Imagine a New York Times headline which announces “FAA decides location of the NY/NJ/CT Airport for the future.” That’s what is denoted by the below article’s caption; a national commission made the strategic decision of where the UK’s future airport capacity will be built. [Other countries prefer to follow the English view of centralized planning.] Is such a process better or worse than the US’ locally initiated/sponsored policy?
The political pushback in the UK is expected and there are still hurdles yet to be cleared. The process includes local/political input, environmental assessment, economic analyses and airspace efficiency, as would a US local sponsored, FAA NEPA review, but the decision where the runway will be located is made by the national government. The political science theory is that centralized planning assures an optimal solution for the Kingdom.
The US faces some major strategic decisions about airfield capacity—the above-mentioned Tri State future capacity, the Los Angeles basin’s need for aviation growth but already high density real estate and airspace, Chicago’s preferred solution of O’Hare runway expansion with already congested (maxed out?) airspace, etc. The selection of an optimal solution or perhaps the failure to reserve land/air traffic capacity in a timely fashion involves NATIONAL considerations. The sponsors, which under the US legal/regulatory practices/policy must take the first step, have the tendency to have local politics influence their preferred option. Those choices may not optimize the positioning of this critical aviation capacity from a federal perspective.
Under US law (statutory and judicial precedents on inverse noise liability) the federal government may not direct where a runway or airport should be located. In the FAA’s assessment/statement, it may include federal factors in its exercise of environmental protection, but its judgment is limited to the alternatives defined by the sponsor’s proposed site. That decisional standard does not necessarily allow an optimal national solution.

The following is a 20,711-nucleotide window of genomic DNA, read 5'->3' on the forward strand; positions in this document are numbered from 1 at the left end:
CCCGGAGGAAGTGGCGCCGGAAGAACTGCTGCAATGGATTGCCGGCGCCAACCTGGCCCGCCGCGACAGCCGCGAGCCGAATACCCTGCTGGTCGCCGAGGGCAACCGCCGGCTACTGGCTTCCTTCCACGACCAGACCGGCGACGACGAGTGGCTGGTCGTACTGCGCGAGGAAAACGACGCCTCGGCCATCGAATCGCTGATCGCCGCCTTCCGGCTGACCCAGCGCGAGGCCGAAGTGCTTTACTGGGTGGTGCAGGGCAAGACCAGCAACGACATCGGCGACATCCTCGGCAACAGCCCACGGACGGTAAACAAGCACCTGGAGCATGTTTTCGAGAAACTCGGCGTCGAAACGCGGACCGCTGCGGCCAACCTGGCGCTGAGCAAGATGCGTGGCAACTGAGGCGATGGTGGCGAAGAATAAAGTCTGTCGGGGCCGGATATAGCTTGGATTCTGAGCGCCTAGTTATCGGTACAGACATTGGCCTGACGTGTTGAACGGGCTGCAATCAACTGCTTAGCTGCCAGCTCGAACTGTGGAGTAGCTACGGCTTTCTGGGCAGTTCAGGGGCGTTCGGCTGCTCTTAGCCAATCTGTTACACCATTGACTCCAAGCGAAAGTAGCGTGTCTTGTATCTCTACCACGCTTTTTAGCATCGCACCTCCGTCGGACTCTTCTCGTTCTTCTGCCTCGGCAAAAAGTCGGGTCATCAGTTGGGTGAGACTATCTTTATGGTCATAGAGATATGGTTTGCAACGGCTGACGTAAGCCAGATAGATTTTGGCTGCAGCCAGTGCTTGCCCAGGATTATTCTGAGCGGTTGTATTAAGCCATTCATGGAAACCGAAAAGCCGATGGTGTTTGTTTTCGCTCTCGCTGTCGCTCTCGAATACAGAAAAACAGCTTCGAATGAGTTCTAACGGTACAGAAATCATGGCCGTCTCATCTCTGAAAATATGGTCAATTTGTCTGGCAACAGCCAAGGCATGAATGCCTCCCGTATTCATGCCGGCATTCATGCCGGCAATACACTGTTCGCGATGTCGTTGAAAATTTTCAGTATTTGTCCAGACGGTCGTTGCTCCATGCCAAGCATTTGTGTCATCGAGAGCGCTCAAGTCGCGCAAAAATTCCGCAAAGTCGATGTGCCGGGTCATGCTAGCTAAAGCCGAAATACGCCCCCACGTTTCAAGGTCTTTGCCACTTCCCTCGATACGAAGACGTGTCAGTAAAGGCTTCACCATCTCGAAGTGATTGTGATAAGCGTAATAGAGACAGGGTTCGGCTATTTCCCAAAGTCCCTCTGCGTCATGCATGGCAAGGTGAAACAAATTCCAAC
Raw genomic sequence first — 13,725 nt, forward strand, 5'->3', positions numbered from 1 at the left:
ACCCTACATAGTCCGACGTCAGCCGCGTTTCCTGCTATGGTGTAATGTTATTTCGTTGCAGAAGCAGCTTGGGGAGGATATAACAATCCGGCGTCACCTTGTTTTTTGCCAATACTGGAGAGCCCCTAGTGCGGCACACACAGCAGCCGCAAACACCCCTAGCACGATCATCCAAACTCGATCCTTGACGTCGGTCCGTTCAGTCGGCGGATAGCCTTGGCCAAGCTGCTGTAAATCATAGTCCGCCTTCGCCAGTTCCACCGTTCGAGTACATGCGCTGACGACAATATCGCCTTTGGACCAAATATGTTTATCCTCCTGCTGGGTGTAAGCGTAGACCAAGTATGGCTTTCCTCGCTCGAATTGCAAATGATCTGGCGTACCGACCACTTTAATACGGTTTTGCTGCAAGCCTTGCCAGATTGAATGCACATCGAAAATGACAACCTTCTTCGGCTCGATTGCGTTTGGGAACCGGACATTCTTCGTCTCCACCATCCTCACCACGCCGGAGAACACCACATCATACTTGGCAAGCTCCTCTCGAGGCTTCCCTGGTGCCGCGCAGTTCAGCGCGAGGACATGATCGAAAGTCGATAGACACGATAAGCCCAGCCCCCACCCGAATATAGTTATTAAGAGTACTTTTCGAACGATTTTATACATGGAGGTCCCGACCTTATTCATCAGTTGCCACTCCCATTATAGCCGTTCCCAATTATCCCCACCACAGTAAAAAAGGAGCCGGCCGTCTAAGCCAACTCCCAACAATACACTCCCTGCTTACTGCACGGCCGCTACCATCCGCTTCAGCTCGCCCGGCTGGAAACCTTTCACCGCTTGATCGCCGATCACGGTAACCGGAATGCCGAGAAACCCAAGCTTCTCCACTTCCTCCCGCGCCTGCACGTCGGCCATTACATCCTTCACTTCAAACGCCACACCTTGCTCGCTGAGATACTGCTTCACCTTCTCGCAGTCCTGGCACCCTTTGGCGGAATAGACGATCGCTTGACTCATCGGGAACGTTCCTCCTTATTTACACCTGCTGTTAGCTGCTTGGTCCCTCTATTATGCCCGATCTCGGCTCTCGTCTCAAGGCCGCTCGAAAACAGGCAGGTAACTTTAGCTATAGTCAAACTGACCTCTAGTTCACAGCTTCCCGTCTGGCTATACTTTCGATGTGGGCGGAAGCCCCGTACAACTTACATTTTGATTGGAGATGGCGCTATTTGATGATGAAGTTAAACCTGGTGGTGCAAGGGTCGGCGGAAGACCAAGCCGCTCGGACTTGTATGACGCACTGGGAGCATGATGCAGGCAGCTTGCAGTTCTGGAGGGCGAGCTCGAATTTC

The US’s future role in global aviation depends on its ability to maintain its aviation nodes to the global economy. The vast expanse, which has defined America’s boundaries, is increasingly occupied, particularly in the land masses surrounding our population centers. The selection of the next generation of air links involves very difficult airspace, environmental, economic and political decisions. As with many historic national issues, democracy has made great decisions even though the battles have been brutal.
Here are some points to consider:
- Is that a history of decisions which creates confidence that the allocation of scarce airspace/land resources will be well made?
- Will the collective judgments of all of the relevant local politicians result in an optimal set of airport location decisions as viewed on a national basis?
- Or is it an appropriate time to consider the national planning model which the UK and other nations use?
- If the answer to the previous question affirmative, is the FAA the best organization to make such a call?
- The FAA has not exercised such decisional powers in the past.
- Does that suggest that it needs more analytical resources to take the initiative?
- Would a Blue Panel Commission with its own staff and the FAA’s support be a good option?
- On the contrary, one of the hallmarks of the US process, as contentious, litigious and lengthy as they have been, is that ultimately the local community begrudgingly “have accepted” the decision (compared to the prolonged post development wars which the denizens of LHR, NRT, FRA, etc. have waged). Does the US local sponsor create enough local consensus, because the process is locally based, to make it politically preferable?
- Any change in US policy would require Congressional action; is that feasible given the current inability of those bodies to make hard decisions?
- Would the underlying noise liability attached to a federal decision deter Congress reliance on a national decisional body?
- Are there any options, short of such a revolutionary, transformational change that would achieve the same goal?
- Could Congress draft language which raises the importance of the national consequence/impact of a local airport decision?
The US has not yet reached a precipice of airport capacity, thus there is time to examine options. It appears timely to debate what process might assure that our nation’s airports remain efficient links to the global. The time is now to begin a discussion of the alternative.
WHAT DO YOU THINK?